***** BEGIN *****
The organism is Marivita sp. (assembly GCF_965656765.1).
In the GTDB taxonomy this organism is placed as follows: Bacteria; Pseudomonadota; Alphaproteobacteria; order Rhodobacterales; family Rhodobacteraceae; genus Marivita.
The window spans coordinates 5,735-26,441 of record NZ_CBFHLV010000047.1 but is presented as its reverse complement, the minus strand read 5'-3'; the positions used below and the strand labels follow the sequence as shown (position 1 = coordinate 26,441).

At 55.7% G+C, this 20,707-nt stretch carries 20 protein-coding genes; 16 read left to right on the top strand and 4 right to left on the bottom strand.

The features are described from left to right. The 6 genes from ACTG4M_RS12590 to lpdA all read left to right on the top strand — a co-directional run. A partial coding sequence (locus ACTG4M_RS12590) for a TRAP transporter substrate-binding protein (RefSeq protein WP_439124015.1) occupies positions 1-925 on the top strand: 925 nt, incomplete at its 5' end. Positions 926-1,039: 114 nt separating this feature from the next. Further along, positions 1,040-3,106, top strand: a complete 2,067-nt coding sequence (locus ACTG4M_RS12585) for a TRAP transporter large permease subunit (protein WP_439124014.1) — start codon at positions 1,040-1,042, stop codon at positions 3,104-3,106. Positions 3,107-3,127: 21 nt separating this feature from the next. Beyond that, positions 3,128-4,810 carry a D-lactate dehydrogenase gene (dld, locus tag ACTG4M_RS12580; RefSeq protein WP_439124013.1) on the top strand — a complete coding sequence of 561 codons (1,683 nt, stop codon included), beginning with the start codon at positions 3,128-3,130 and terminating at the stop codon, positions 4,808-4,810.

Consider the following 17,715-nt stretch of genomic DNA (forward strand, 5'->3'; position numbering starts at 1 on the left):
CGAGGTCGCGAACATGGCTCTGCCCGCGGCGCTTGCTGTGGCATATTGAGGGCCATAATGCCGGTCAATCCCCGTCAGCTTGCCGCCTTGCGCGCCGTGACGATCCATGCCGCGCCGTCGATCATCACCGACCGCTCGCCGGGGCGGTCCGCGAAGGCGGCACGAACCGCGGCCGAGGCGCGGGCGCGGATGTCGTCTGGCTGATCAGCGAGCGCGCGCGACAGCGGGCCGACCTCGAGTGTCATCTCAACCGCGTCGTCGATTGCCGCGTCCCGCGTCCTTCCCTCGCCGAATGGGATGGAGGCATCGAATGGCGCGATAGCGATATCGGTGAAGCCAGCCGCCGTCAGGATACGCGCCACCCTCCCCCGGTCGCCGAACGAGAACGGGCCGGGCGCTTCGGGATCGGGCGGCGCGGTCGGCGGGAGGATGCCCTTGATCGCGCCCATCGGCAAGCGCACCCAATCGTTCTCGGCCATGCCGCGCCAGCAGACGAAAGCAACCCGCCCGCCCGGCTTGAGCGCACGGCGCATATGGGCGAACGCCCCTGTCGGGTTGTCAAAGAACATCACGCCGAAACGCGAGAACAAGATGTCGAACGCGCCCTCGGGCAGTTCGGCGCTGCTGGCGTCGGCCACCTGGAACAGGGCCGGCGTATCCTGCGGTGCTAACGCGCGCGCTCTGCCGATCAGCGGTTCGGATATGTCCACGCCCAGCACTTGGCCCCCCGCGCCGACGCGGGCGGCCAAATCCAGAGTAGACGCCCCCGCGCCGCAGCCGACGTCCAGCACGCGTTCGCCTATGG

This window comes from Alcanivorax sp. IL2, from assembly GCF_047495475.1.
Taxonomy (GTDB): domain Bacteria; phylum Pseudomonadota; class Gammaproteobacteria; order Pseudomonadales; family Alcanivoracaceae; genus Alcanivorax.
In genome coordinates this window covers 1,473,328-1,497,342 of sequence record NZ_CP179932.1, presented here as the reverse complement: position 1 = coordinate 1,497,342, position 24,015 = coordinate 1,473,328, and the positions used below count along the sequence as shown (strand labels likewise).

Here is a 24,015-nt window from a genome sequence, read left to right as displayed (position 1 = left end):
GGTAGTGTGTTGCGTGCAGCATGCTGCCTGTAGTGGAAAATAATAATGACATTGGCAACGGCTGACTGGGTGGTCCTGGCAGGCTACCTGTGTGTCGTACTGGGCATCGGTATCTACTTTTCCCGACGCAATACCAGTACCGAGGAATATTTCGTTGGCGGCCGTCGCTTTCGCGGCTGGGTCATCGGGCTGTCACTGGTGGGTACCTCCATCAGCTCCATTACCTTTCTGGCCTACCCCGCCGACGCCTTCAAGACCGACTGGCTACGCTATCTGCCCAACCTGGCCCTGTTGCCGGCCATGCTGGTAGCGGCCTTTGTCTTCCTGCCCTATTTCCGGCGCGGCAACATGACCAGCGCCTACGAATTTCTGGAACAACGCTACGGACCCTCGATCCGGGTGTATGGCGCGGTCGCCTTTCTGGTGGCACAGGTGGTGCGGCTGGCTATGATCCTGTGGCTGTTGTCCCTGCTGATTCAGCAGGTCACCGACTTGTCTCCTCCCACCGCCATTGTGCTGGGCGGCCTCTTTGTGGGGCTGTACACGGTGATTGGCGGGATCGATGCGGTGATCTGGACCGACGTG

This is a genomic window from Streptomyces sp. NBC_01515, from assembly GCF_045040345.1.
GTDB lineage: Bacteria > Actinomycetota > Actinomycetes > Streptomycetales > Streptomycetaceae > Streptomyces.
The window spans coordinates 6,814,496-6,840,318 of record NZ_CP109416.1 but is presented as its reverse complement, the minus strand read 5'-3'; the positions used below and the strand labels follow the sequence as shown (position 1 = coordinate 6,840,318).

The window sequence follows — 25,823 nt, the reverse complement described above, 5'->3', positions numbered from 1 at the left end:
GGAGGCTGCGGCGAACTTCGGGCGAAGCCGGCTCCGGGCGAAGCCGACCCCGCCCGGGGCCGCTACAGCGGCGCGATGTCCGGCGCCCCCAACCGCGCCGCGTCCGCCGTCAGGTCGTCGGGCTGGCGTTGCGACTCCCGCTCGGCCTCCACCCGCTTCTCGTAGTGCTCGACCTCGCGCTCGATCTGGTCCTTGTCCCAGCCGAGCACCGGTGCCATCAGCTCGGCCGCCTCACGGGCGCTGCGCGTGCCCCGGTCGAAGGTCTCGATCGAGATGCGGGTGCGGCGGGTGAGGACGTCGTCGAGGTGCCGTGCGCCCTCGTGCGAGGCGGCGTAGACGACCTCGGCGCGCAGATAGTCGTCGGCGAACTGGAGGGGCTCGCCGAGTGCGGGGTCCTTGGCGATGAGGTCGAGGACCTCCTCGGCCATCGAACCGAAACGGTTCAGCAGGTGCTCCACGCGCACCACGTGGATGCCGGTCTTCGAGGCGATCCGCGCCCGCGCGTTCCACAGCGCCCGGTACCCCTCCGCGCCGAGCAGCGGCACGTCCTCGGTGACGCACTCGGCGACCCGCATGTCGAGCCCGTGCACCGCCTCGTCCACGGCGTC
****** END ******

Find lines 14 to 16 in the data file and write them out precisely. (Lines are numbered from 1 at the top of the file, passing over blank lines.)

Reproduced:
GTDB lineage: Bacteria > Actinomycetota > Actinomycetes > Streptomycetales > Streptomycetaceae > Streptomyces.
The window spans coordinates 6,814,496-6,840,318 of record NZ_CP109416.1 but is presented as its reverse complement, the minus strand read 5'-3'; the positions used below and the strand labels follow the sequence as shown (position 1 = coordinate 6,840,318).

The window sequence follows — 25,823 nt, the reverse complement described above, 5'->3', positions numbered from 1 at the left end: